The HIPAA environment has changed.
Gone are the days of the completely underfunded, reactionary and at times, anemic Office of Civil Rights (OCR). Gone are the relatively small, innocuous and non-impactful breaches.
Here to stay is the increasingly funded, proactive and robust OCR. Here are the multi-million record breaches, international black market sales and routine fraud using PHI—welcome to the new normal.
The new normal of HIPAA is much less Mayberry and a lot more GMen. The OCR employs and contracts with auditors, accountants, social engineers and security experts. Depending upon the type of audit (proactive or reactive), OCR will dig deep, fast, and not always tell you what is happening until after it’s over.
The big driving force behind these changes are the volume and scope of breaches.
How many of you out there received a letter from Anthem regarding the loss of your PHI in February? Anyone out there receive a letter from Premara?
These two breaches impacted ~90 million US citizens, or roughly 1 out of 3 adults. Interestingly enough, both of these companies fall under the corporate umbrella of Blue Cross Blue Shield (BCBS). Unfortunately for consumers, this is not the first time BCBS has been involved in a breach. In 2009, about 230,000 individuals had their information stolen from an unencrypted server.
At the end of 2014, the OCR sent out notifications that its audit program was going to shift gears dramatically.
In 2015, the OCR plans on auditing 10 percent of every covered entity in the United States and 5 percent of every business associate. To support that effort, most of these entities received notice of their pending audit in December of 2014. In addition to this 10/5 audit plan, the OCR is also pursuing individual entities who merit additional attention.
For example, in 2014, the OCR reached out to BCBS and offered to perform a security audit – BCBS refused. After the breach in February of 2015, the OCR again offered to audit the security protocols and procedures of BCBS, who then refused to cooperate. Now, the audit will be formal, with courts involved, and likely much more invasive.
The potential fines and punishments levied against BCBS should be severe.
If the landscape of HIPAA has changed, the enforcement arena has been terraformed into an entirely new planet.
First, the normal HIPAA fines still apply. Roughly speaking, there is a cap of $1.5 million for the violation of any one particular code section of HIPAA. This means that if it is determined that Anthem breached the code section of HIPAA dealing with encryption, then for this one incident (no matter how many records impacted) Anthem will not pay more than $1.5 million. This amount does not take into account the administrative costs (average of $100 per person for notification and credit monitoring) and legal fees from third-party suits.
Next, two new enforcement trends are picking up steam in the US right now: criminal penalties and personal rights of action.
Amazingly enough, California has now sentenced several people to jail time for HIPAA violations. In one particular instance, the violator did not disclose, share, or otherwise disseminate the medical records they viewed, rather they logged into an EMR from their home and viewed medical records, after they had been fired. It bears mentioning that the criminal penalty of jail time has been upheld on appeal.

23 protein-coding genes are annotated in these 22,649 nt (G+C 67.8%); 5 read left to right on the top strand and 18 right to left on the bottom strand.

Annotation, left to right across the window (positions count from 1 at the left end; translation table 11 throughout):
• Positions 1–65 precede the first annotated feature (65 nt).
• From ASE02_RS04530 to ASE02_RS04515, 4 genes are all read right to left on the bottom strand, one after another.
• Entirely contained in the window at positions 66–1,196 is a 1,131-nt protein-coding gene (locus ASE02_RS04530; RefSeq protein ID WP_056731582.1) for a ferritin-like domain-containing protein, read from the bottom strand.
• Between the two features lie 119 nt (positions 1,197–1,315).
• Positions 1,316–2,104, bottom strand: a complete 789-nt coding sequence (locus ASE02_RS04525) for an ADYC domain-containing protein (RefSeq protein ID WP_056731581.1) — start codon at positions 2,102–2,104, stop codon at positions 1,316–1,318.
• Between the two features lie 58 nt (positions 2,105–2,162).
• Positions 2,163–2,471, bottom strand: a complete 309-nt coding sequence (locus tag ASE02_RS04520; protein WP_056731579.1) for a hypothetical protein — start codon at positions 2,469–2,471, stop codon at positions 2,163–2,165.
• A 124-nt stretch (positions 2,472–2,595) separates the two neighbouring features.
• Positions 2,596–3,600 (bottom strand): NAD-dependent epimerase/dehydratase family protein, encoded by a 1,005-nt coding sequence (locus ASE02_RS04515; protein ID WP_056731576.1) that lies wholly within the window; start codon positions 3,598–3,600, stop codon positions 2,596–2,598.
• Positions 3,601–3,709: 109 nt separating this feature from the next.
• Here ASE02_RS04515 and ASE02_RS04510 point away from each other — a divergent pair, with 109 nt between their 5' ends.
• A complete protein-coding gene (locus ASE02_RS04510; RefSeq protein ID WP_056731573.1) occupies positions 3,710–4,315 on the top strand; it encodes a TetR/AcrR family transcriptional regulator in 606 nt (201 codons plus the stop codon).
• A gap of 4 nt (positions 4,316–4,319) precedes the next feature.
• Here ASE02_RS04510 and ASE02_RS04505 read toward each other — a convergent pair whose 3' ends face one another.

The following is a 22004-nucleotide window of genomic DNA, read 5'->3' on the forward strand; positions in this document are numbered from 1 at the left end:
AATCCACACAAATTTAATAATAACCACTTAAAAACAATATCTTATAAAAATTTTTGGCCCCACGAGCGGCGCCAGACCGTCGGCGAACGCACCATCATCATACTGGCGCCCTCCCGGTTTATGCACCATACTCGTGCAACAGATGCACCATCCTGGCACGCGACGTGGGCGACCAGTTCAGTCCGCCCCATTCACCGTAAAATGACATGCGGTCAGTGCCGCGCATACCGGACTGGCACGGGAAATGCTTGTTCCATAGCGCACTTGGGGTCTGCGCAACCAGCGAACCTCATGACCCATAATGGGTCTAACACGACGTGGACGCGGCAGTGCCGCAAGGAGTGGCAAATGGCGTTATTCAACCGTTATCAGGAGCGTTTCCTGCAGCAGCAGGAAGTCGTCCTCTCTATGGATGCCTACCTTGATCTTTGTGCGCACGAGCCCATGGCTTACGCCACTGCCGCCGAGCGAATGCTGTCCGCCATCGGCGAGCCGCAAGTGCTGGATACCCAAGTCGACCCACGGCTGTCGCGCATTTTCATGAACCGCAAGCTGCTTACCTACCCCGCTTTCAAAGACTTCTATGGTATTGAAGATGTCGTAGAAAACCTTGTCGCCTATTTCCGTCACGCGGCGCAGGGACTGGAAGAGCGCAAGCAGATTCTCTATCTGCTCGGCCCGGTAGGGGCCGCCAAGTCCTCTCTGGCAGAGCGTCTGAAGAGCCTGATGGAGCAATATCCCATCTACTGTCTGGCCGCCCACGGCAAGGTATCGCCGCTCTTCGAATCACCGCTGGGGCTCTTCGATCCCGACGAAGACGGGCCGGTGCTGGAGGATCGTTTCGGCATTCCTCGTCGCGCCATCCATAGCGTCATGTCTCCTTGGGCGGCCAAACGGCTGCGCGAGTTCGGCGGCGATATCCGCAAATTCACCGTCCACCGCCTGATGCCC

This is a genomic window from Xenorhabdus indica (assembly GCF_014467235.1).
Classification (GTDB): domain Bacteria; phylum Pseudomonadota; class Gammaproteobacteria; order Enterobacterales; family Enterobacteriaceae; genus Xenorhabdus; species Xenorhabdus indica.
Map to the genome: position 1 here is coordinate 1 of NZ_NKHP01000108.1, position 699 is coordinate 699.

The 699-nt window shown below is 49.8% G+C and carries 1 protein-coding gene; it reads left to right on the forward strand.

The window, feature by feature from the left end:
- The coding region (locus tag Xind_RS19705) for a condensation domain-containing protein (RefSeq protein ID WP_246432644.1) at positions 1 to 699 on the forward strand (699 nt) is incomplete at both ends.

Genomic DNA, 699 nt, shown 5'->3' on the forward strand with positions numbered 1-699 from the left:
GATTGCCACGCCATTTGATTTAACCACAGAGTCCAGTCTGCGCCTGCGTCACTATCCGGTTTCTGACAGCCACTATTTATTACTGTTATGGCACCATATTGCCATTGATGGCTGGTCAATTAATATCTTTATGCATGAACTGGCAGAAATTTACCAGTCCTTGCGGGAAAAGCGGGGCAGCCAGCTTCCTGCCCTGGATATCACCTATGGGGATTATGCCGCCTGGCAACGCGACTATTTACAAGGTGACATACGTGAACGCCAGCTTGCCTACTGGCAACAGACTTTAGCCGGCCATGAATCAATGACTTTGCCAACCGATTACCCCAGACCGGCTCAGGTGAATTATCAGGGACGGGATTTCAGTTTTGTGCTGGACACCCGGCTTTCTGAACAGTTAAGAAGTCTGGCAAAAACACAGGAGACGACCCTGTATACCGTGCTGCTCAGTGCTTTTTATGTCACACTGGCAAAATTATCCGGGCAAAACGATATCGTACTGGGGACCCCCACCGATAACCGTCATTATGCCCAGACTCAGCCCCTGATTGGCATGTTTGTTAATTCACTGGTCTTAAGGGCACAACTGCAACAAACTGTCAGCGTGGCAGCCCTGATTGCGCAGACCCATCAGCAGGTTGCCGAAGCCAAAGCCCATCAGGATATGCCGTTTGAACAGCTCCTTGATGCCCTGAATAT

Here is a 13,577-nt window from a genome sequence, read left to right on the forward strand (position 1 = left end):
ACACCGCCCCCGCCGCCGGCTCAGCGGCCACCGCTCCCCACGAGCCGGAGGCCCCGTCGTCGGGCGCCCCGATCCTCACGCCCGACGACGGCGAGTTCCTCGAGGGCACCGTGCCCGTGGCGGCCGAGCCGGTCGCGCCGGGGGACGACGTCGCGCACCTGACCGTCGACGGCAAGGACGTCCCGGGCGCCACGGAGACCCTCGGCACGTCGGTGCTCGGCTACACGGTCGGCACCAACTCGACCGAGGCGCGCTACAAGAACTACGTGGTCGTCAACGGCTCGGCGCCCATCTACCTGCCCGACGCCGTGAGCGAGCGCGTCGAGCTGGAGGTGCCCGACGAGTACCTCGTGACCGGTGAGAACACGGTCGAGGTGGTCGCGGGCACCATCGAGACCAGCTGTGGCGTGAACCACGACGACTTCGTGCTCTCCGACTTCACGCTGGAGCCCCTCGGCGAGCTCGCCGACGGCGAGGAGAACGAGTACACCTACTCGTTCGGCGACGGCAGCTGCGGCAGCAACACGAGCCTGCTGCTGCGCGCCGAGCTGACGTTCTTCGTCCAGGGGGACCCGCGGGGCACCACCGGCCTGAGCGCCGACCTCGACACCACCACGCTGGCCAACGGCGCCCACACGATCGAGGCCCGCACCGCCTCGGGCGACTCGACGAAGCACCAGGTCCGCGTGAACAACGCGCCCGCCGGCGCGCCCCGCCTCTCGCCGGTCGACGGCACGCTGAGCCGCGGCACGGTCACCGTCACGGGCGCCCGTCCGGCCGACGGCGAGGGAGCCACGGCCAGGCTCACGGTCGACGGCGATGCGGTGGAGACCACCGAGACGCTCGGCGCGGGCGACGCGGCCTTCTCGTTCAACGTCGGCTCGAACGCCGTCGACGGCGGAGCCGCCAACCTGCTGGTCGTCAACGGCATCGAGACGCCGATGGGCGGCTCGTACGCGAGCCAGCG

The other emerging trend is the personal right of action. The personal right of action means that if a data controller is responsible for the breach of someone’s PHI or violation of HIPAA, that individual can be sued personally by the impacted parties.
Right now, about 20 percent of states have some form of a personal right of action. While a lawsuit against a data controller could take several forms, the bottom line is that individuals who handle, maintain, care, or distribute PHI now have much more to worry about. Even some employers may indemnify their employees, some will not.
The New Normal
The bottom line is that everything you know about HIPAA before 2015 needs to be reevaluated, tested and documented.
The sheer volume of people impacted by breaches is staggering. If the past is any indication, prepare for a big swing to the new normal. We are already seeing an uptick in audits, not to mention more serious enforcement mechanisms.
Now is the time to get ready. Gather your core decision makers around the table and get serious about HIPAA – prepare now or pay later.
About the Author: W. Hudson Harris is a JD, MBA, MA, & Esq. who began his IT career in 1997 in network administration; moved on to tech support for Microsoft and finally University IT. Hudson obtained his masters degrees and law degree, ultimately opening his own law practice in San Diego in 2010. Hudson published his first book as an executive editor, Tax Free Trade Zones of the World and in the United States in 2012. Since then, he has been published several times in trade journals. Currently, he serves as Privacy Officer and Associate General Counsel. He now writes on Technology and HIPAA centered issues at legallevity.com and @legallevity.
Editor’s Note: The opinions expressed in this and other guest author articles are solely those of the contributor, and do not necessarily reflect those of Tripwire, Inc.